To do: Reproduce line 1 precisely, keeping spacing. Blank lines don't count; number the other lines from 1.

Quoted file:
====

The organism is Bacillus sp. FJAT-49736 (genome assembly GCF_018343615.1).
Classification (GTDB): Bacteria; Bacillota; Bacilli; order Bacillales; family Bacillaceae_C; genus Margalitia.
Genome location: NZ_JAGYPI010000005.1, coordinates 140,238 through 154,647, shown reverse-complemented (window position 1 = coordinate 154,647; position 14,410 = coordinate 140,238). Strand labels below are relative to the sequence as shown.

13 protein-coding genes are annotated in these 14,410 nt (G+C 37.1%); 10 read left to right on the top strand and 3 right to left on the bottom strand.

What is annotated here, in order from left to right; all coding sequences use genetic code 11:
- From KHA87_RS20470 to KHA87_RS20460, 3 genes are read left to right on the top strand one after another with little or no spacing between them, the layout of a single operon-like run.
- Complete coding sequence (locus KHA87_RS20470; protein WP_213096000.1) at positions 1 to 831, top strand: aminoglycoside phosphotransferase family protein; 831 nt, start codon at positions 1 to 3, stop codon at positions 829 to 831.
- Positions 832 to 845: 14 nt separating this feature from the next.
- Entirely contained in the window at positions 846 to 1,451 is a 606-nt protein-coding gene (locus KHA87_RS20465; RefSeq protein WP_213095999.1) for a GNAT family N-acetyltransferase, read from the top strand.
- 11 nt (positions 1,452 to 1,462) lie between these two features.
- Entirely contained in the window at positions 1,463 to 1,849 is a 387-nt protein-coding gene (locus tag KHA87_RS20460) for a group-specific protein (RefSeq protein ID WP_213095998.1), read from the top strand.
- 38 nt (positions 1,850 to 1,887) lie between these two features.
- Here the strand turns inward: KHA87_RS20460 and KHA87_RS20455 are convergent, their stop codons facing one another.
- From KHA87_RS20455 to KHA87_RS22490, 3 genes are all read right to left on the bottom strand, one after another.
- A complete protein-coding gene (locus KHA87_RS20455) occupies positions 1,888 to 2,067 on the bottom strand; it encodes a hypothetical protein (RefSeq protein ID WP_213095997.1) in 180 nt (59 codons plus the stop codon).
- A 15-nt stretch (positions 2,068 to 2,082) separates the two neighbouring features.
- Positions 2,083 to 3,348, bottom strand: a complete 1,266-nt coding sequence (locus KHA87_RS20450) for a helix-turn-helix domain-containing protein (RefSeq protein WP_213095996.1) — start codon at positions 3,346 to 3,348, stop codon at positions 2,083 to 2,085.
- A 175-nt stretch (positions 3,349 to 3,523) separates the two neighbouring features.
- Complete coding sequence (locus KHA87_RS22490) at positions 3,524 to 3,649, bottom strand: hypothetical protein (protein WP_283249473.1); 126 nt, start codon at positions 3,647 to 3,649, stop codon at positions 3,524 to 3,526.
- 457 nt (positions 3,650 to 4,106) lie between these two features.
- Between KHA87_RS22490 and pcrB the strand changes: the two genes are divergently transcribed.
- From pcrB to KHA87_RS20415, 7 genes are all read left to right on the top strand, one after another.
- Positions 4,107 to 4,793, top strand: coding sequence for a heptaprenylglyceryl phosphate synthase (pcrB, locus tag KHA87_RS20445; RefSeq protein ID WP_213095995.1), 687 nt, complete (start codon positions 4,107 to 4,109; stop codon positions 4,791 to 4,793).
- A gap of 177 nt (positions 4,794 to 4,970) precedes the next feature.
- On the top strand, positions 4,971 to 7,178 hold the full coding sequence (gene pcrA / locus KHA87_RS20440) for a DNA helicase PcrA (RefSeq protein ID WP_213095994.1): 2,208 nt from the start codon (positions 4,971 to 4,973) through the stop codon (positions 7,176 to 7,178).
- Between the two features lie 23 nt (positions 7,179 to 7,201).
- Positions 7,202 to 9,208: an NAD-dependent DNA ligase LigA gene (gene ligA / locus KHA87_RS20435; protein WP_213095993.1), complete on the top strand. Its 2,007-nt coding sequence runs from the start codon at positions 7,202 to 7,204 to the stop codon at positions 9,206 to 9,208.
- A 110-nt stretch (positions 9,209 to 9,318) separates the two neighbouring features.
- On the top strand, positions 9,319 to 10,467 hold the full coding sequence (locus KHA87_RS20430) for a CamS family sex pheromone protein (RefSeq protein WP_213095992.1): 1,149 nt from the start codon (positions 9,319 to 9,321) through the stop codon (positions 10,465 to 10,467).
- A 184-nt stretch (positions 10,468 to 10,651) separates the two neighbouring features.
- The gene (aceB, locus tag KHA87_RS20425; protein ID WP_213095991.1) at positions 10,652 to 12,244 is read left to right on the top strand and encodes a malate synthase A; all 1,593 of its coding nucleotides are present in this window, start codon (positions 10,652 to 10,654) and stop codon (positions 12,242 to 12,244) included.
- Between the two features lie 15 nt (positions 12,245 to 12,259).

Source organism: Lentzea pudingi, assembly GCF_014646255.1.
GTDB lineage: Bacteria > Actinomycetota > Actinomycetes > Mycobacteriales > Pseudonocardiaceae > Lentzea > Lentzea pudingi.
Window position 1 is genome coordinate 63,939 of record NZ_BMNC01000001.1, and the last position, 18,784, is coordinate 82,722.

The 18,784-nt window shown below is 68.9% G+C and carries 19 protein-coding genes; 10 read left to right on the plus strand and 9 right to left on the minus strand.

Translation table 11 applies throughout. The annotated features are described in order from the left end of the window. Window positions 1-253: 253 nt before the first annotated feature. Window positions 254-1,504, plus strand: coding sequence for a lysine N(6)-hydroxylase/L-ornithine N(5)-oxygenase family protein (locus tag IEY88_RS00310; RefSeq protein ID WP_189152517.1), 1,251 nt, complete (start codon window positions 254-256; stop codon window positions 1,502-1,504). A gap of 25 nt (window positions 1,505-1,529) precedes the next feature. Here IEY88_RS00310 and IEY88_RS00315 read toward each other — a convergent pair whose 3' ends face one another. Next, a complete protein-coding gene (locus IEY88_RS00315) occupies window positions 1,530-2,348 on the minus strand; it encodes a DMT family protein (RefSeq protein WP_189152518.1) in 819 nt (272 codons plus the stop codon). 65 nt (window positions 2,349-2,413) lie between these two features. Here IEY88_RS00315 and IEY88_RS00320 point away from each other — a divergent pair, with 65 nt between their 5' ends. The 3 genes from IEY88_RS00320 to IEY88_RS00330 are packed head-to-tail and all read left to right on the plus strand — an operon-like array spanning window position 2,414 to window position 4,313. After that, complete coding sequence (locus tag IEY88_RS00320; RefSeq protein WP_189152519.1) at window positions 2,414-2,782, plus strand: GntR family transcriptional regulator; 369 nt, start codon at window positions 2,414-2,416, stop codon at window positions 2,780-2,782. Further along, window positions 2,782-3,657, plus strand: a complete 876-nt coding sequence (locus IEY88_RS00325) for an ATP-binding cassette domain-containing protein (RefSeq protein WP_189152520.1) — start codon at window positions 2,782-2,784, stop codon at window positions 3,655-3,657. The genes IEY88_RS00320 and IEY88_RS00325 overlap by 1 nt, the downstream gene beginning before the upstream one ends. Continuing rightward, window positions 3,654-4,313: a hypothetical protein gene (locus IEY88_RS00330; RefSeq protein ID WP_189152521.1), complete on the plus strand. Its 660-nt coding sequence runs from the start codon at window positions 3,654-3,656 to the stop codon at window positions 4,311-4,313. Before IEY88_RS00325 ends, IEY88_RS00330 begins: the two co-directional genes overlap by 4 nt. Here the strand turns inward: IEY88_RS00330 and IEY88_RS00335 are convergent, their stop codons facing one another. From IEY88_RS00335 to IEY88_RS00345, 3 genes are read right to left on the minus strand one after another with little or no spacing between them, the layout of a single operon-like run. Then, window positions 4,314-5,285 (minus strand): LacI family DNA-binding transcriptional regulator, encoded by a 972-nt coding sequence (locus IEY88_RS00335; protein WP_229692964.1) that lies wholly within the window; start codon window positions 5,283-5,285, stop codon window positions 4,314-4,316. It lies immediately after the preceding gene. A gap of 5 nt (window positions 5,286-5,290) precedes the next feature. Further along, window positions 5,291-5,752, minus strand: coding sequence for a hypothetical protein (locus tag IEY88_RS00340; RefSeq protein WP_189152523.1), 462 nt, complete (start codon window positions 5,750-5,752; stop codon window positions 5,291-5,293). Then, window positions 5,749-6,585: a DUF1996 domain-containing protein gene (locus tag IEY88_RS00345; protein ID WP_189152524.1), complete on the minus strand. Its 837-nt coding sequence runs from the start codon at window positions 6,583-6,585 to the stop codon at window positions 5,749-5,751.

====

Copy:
The organism is Bacillus sp. FJAT-49736 (genome assembly GCF_018343615.1).